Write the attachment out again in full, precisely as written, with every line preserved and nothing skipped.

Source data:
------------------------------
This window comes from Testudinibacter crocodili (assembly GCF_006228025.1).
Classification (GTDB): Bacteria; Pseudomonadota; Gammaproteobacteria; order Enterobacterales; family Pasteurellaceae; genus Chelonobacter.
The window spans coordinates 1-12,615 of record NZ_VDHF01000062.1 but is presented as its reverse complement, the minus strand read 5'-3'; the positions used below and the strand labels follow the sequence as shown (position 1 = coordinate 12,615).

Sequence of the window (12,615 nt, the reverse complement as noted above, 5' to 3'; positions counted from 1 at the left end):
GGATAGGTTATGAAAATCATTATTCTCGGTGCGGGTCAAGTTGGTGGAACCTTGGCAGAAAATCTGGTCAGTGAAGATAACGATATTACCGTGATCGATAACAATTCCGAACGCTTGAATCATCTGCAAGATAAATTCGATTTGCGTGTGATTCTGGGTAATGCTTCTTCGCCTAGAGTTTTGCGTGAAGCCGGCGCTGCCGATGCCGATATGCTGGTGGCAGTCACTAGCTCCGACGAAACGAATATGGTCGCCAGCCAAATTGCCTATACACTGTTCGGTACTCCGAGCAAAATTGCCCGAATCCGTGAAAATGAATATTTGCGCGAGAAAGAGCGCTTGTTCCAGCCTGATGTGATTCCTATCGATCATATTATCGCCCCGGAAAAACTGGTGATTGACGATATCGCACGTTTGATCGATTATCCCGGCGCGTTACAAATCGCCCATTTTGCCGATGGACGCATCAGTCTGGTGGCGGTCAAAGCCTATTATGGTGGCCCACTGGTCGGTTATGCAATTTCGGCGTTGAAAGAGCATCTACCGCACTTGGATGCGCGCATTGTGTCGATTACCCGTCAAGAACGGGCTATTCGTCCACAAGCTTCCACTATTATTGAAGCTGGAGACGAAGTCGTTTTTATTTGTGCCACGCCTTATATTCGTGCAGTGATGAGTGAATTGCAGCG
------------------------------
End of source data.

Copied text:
This window comes from Testudinibacter crocodili (assembly GCF_006228025.1).
Classification (GTDB): Bacteria; Pseudomonadota; Gammaproteobacteria; order Enterobacterales; family Pasteurellaceae; genus Chelonobacter.
The window spans coordinates 1-12,615 of record NZ_VDHF01000062.1 but is presented as its reverse complement, the minus strand read 5'-3'; the positions used below and the strand labels follow the sequence as shown (position 1 = coordinate 12,615).

Sequence of the window (12,615 nt, the reverse complement as noted above, 5' to 3'; positions counted from 1 at the left end):
GGATAGGTTATGAAAATCATTATTCTCGGTGCGGGTCAAGTTGGTGGAACCTTGGCAGAAAATCTGGTCAGTGAAGATAACGATATTACCGTGATCGATAACAATTCCGAACGCTTGAATCATCTGCAAGATAAATTCGATTTGCGTGTGATTCTGGGTAATGCTTCTTCGCCTAGAGTTTTGCGTGAAGCCGGCGCTGCCGATGCCGATATGCTGGTGGCAGTCACTAGCTCCGACGAAACGAATATGGTCGCCAGCCAAATTGCCTATACACTGTTCGGTACTCCGAGCAAAATTGCCCGAATCCGTGAAAATGAATATTTGCGCGAGAAAGAGCGCTTGTTCCAGCCTGATGTGATTCCTATCGATCATATTATCGCCCCGGAAAAACTGGTGATTGACGATATCGCACGTTTGATCGATTATCCCGGCGCGTTACAAATCGCCCATTTTGCCGATGGACGCATCAGTCTGGTGGCGGTCAAAGCCTATTATGGTGGCCCACTGGTCGGTTATGCAATTTCGGCGTTGAAAGAGCATCTACCGCACTTGGATGCGCGCATTGTGTCGATTACCCGTCAAGAACGGGCTATTCGTCCACAAGCTTCCACTATTATTGAAGCTGGAGACGAAGTCGTTTTTATTTGTGCCACGCCTTATATTCGTGCAGTGATGAGTGAATTGCAGCG